Complaints Delayed Election Results

    The annoucement of this year’s election results held to tradition. Each slate gathered at Round Table Pizza on campus, waiting for the elections committee to release the final tally. Everything was the same, except one thing: The results were six hours late.

    Greg Dale/Guardian
    Top: Eddie Herrera is speechless after his win is announced. Below: Thurgood Marshall College Student Council Chair Denis Shmidt (center) explains his grievance to presidential candidates Daniel Watts (left) and Harry Khanna.

    Before the election, friends Daniel Watts and Harry Khanna made a pact that while running against one another for the A.S. president position, they would work out all but the most serious grievances through mutual discussions without filing formal charges.

    For much of last week’s campaign, the agreement held fast. But at the 11th hour of April 14, the elections committee was inundated with formal grievances filed by both candidates, each alleging that his opponent’s slate, Watts’ Tritons United! and Khanna’s Student Voice!, had violated the rules of the election. The agreement was off.

    Khanna filed an official grievance against Watts on April 13, which served as the initial catalyst, alleging that through the congressional campaign of John Muir College alumnus Bryan Barton, Watts sent an e-mail to voters containing malicious lies and libel about SV!. Khanna said that this filing did not break his agreement with Watts.

    “The agreement was that there would be no grievances unless the other party violated a bylaw a) with malicious intent, or b) that could plausibly change the outcome of the election,” Khanna said. “[The e-mail] satisfied one or both of those conditions, so a grievance from us was consistent with our agreement.”

    Watts has denied involvement in the e-mail, saying that he was not its author and that Khanna’s only evidence against him was that Watts knew Barton.

    In response to the formal charge, Watts unleashed more than 20 grievances of his own on April 14 against Khanna and SV!, including alleged violations of posting rules and voluntary spending limits.

    “Now that the corruption of [Khanna’s] slate has been exposed, they will be wary of doing any other illegal things,” Watts said.

    As 4:30 p.m. —­ with half an hour after the voting had ended — passed and with elections results yet to be announced, both slates waited anxiously near the A.S. offices for word from the elections committee about what would happen next. The tension of the situation was palpable, as candidates from SV! gathered on one side of the hall and those from TU! on the other.

    The committee then announced that a formal hearing would take place on the grievances. After the uneasy candidates accumulated in the hearing room, where the opposing slates sat directly facing each other, the waiting and stressing continued.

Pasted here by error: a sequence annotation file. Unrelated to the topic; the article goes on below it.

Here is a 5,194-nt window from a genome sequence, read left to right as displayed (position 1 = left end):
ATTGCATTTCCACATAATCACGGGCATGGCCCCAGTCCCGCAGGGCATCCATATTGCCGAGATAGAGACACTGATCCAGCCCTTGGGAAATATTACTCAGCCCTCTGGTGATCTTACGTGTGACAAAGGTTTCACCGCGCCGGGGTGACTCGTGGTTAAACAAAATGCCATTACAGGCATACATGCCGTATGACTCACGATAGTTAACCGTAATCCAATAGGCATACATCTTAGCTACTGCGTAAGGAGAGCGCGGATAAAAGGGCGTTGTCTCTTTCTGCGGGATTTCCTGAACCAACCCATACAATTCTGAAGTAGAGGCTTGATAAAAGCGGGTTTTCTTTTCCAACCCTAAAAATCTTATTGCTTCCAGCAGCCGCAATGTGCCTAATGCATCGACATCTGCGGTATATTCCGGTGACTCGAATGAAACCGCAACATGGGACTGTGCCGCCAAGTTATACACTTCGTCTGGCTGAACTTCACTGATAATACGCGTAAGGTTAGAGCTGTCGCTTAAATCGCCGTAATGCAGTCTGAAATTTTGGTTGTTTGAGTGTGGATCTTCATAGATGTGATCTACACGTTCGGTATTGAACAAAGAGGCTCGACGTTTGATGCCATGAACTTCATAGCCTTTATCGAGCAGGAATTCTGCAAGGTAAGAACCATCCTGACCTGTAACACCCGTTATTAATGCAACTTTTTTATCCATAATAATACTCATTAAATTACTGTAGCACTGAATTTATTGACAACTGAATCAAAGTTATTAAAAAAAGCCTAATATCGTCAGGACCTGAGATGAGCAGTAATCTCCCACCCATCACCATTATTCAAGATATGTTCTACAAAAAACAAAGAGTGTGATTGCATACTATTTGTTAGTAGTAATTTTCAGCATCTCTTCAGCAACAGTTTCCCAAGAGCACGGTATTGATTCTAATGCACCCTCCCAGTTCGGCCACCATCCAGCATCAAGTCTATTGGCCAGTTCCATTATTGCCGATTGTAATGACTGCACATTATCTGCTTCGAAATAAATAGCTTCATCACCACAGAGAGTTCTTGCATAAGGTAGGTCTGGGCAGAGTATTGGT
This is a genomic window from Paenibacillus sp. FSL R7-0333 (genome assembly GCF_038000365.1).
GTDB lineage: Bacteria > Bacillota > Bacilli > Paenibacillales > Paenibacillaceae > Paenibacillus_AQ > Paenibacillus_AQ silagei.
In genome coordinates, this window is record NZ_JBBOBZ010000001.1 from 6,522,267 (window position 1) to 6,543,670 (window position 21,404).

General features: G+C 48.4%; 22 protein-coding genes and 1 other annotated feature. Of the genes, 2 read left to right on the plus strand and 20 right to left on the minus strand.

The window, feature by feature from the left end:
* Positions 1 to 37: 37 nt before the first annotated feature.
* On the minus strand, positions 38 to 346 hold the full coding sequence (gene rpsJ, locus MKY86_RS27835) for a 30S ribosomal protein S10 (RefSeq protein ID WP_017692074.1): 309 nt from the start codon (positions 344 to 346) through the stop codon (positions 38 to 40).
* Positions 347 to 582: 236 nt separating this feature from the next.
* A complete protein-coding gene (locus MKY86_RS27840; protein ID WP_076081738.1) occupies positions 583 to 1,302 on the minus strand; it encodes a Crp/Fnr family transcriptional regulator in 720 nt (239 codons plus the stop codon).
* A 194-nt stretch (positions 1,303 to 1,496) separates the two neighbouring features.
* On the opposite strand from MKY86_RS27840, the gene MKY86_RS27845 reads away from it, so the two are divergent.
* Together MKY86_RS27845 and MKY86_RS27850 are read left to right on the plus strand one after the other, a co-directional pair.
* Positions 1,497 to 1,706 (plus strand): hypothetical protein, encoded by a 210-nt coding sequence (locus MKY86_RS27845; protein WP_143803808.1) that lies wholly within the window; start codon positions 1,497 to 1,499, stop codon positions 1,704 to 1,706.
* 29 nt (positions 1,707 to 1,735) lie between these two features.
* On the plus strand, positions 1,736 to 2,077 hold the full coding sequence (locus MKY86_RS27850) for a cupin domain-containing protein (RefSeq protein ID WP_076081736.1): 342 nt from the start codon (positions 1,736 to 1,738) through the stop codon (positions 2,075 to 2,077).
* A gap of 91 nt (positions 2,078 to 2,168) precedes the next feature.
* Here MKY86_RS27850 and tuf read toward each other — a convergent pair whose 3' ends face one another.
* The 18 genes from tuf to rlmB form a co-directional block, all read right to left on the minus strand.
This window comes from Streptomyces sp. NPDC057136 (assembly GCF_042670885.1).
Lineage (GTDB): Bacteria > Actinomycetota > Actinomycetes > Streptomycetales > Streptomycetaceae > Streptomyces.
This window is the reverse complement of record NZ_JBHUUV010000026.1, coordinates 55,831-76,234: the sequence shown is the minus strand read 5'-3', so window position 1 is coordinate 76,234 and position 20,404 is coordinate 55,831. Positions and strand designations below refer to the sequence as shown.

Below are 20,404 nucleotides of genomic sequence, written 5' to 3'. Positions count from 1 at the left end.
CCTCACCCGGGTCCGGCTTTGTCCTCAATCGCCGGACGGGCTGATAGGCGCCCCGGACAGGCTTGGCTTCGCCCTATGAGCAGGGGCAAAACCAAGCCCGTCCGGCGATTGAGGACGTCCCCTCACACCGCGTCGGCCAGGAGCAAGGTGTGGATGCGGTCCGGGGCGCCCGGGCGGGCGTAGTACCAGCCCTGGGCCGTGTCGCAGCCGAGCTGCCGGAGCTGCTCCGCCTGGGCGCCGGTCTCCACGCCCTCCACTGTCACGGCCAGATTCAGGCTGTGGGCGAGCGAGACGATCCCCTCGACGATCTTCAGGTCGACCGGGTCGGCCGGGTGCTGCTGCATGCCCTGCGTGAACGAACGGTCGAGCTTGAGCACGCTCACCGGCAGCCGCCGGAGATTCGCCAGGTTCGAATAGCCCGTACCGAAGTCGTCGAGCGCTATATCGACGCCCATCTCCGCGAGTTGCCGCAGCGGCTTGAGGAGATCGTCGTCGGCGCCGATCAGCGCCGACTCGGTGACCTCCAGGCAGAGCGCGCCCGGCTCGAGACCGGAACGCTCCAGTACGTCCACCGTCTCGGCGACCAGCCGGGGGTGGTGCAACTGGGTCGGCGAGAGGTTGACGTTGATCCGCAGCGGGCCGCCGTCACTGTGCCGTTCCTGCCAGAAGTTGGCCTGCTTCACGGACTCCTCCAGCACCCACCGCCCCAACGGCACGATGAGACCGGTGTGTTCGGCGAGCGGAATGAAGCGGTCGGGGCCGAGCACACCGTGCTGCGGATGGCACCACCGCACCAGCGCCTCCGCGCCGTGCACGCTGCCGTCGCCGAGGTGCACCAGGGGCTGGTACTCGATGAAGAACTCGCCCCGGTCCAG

“It was pretty tense in there,” Khanna said. “A lot of people in there were holding their breaths while [the elections committee] decided what to do.”

    After nearly an hour of negotiations and a 30-minute break, Khanna and Watts announced that they had dropped the charges against each other.

    The sole remaining issue was a formal charge filed by Thurgood Marshall College Student Council Chair Denis Shmidt. Earlier in the week, Shmidt alleged that Watts had printed libel in his publication More Truth About UCSD. After negotiations, the two made an informal written agreement that TU! would end campaigning and take down its campaign advertising four hours before the polls closed. If it did not, the agreement dictated that the slate would be in violation of an official bylaw that forbids making false statements to the elections committee. When the deadline passed and the TU! Web site, Facebook group and some campaign flyers remained up, Shmidt filed a formal grievance.

    “In the end, I decided that it was absolutely necessary to file the charge that I did in order to maintain the rules in not only this election, but future elections as well,” Shmidt said.

    After hearing a statement by Khanna — which slammed Watts for running a “dishonest” campaign — the elections committee heard arguments from Shmidt and Watts. The committee then deliberated for an hour and ruled that TU! had broken the agreement violating the bylaw, and that sanctions should be imposed. The punishments required TU! to outline its violations to students on Library Walk, through Facebook advertisements, in a letter to the editor to the Guardian and to the current and new A.S. Council.

    Watts downplayed the punishments, and suggested that he may not take part in them personally.

    “They’re not a big deal,” he said. “Whoever has time will do it.”

    Shmidt said that while he was satisfied with the committee’s ruling, he was concerned that the committee may not have the power to enforce it.

    “If Tritons United! decides not to do the sanctions, can the elections committee reconvene and disqualify the members of Tritons United! who won?” Shmidt said. “There is no clear-cut answer, so it could potentially become tricky.”

    In the end, both presidential candidates said that they felt the committee had acted fairly. They did not have the same kind words for each other.

    “His entire campaign was based on spreading lies about me and Student Voice!,” Khanna said. “The saddest part was that the people running with him on Tritons United! believed what he was saying about us and started echoing the lies themselves.”

    One thought, though, transcended the animosity and seemed to be shared by everyone involved in the election: relief that it was over.

    “I wish the election could have been less nasty,” Marshall Elections Manager and Senior Senator Kate Pillon said. “But it’s over, so I’m happy.”

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